Konnichiwa, this is owner Hazuki!
Tapioca is so hot these days. Originally from Taiwan, tapioca milk tea (or bubble tea) is now loved all over the world, including in Japan.
But hey, I liked it before it was cool!!
When I was in high school, I used to drink bubble tea a lot around Shinjuku and Takata no Baba. But the bubble tea from back then (between 2000 and 2003) was a little different from what’s popular nowadays. It tasted like someone decided to just add some bland tapioca bubbles to an afternoon tea (sorry for the harsh words there). Still, the texture of the bubbles was interesting enough to keep drinking it once in a while.
There were times when I bought dried tapioca bubbles at Chinatown to make my own tapioca milk tea at home, but it seemed like it wouldn’t taste like it unless you made it quite sweet and boiled the tapioca and though I tried, I was utterly beaten. As you probably know, these days, the most popular flavour is brown sugar. If there are tapioca on the market that look pitch black, some stores like KOI (see map below) offer a wide variety of colours to choose from.
In 2013, Shunsuido, a Taiwanese company that invented tapioca milk tea, landed in Japan. At the time I was still living in Tokyo and I remember thinking “Oh, yes! Now I’ll finally be able to drink real Taiwanese tapioca milk tea!” It seems to me that since then, the number of Taiwanese shops that sell the real tapioca milk tea 【珍珠奶茶 (zhēnzhū nǎichá)】has drastically increased.
Hiroshima has seen a lot of new stores arriving as well! (Welcome~!) I pray they’re not the type of shops that disappear just as quickly as they came — that’s how much of a bubble tea fan I am.
- KOI Thé
- THE OUTLETS HIROSHIMA
- At the Hiroshima Fuchū ION Mall
- At the Gion ION Mall
- Gong Cha at Shareo in Kamiyachō
Personally, I like the strong flavour of KOI’s tea.
Naturally, when I’m in Taiwan, I drink it even more. One tapioca per day. I’ll get fat? Who cares!
I go to CoCo (CoCo都可) often. Their drink stands, known by the cute character on their signboards, are so popular that there is not one person in Taiwan who doesn’t know this chain.
On the wayside… haha.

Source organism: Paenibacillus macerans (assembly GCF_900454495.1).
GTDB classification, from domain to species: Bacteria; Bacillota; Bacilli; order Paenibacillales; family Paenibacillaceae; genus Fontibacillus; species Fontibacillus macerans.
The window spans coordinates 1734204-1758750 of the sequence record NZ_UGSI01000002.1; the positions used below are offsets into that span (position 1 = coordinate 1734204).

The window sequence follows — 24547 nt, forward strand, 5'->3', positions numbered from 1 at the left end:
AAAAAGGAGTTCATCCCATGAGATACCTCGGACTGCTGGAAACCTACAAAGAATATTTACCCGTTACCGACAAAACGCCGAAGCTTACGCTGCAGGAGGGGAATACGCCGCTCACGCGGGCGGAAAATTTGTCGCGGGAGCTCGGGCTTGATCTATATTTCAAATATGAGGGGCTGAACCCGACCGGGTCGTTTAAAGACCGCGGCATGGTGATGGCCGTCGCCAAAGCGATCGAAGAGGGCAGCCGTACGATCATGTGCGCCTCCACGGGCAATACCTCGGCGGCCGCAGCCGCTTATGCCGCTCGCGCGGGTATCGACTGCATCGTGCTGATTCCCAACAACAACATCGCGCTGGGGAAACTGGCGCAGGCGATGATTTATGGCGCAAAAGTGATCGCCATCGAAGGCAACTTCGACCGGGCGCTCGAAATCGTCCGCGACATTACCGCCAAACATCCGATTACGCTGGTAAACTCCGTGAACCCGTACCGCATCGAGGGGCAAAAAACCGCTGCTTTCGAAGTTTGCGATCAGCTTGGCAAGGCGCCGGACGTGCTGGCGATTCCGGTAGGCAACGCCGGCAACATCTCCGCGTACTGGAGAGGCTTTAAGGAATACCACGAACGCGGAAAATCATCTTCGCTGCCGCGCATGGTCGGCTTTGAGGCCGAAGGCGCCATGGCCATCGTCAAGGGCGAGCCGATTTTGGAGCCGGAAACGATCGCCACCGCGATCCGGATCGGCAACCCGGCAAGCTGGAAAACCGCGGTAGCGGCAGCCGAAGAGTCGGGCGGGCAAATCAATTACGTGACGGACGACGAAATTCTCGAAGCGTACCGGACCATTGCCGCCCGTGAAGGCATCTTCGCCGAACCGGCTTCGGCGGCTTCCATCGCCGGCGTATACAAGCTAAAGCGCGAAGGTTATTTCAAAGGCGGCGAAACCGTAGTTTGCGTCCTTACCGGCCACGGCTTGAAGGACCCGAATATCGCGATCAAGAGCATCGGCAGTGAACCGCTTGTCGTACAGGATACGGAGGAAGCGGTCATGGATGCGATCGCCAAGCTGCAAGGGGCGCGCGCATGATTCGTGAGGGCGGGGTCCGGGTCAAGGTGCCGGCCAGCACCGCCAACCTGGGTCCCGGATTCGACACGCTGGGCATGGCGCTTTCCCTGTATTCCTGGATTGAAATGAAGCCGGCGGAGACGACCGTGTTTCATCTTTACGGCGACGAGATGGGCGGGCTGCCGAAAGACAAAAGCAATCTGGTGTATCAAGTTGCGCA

A booth in Taoyuan City, Taiwan. This picture was taken in October 2018, which is when I went there together with my mother, my younger sister and my son.
In the upper right hand corner, you can see a signboard reading “A Large 900cc Cup of Tapioca Green Tea? Special Price of 30 Yuan!” As my Taiwanese has improved considerably (in the sense that I complemented it with my fantasy), I believe this refers to green tea-based tapioca bubble tea. Forgive me if I’m wrong. More importantly, this means that those who order it will consume an insane volume of 900cc of tea! But at a cost of just 30 yuan (which is 120 yen)! Guys, this is just too cheap! And too much!! You will feel all the tea glug around your stomach!
That’s how it is. If you have a tapioca drink in Taiwan, it’ll be enormous. A medium size is 600cc, a large cup will serve you 900cc…
This might be unrelated, but at one point Chunsuitan (春水堂) came to Tokyo and, if I remember correctly, I once had a drink at the Daikanyama store. It was a cold winter day so I ordered a hot tapioca milk tea. Unfortunately, this made the texture of the tapioca bubbles somewhat dull and soft, so it wasn’t good. When you’re having a tapioca bubble tea, drinking it cold is definitely the way to go, no matter how cold it is outside!
Because of the experience I had that day, even on slightly cold days, I drink it cold.
The above picture was taken during an unusually cold October in Gion, cold enough for me to hurry and buy a knitted cardigan, and yet my younger sister and I both drank a cold, 900cc tapioca bubble tea. Haha!
This picture was taken on the exact moment I bought the knitted cardigan. You can clearly see just how long and huge the tapioca milk tea cup is. I think the knitted cardigan was sold for about ¥1500. Taiwanese clothes are all so slim, it’s like everyone there is so thin… This shirt is too small for me… (though it was originally a half-sleeve shirt!)
Another thing you can’t miss from tapioca life at Taiwan is this.
A drink holder for holding and carrying your tapioca milk tea (and other drinks bought on the roadside). Can you spot the grey gadget in the hands of three of the people on the picture? It’s convenient in its simplicity and your hands won’t get cold from your drink. It seems to be easily adjustable to fit all kinds of containers.
Add this to your must-buy list for the next time you visit Taiwan!
I wonder if this will make me look like a connoisseur if I bring this to Japan and visit KOI…
Anyway. I was trying to write about tapioca and Taiwan.
Oh, how I love to chill while sipping from a tapioca bubble tea on a hot day! But this week is a busy week. Let’s take this August head-on!
- By the way, my friend and I have adopted “zuzozozozo” (ズゾゾゾゾ) as our insider’s onomatopoeia for drinking tapioca, since this is the sound you get in real life when you drink the tapioca bubbles up from the bottom using those typical wide straws.
Edit (8/4): I actually brought the holder along and used it. #tapiocapro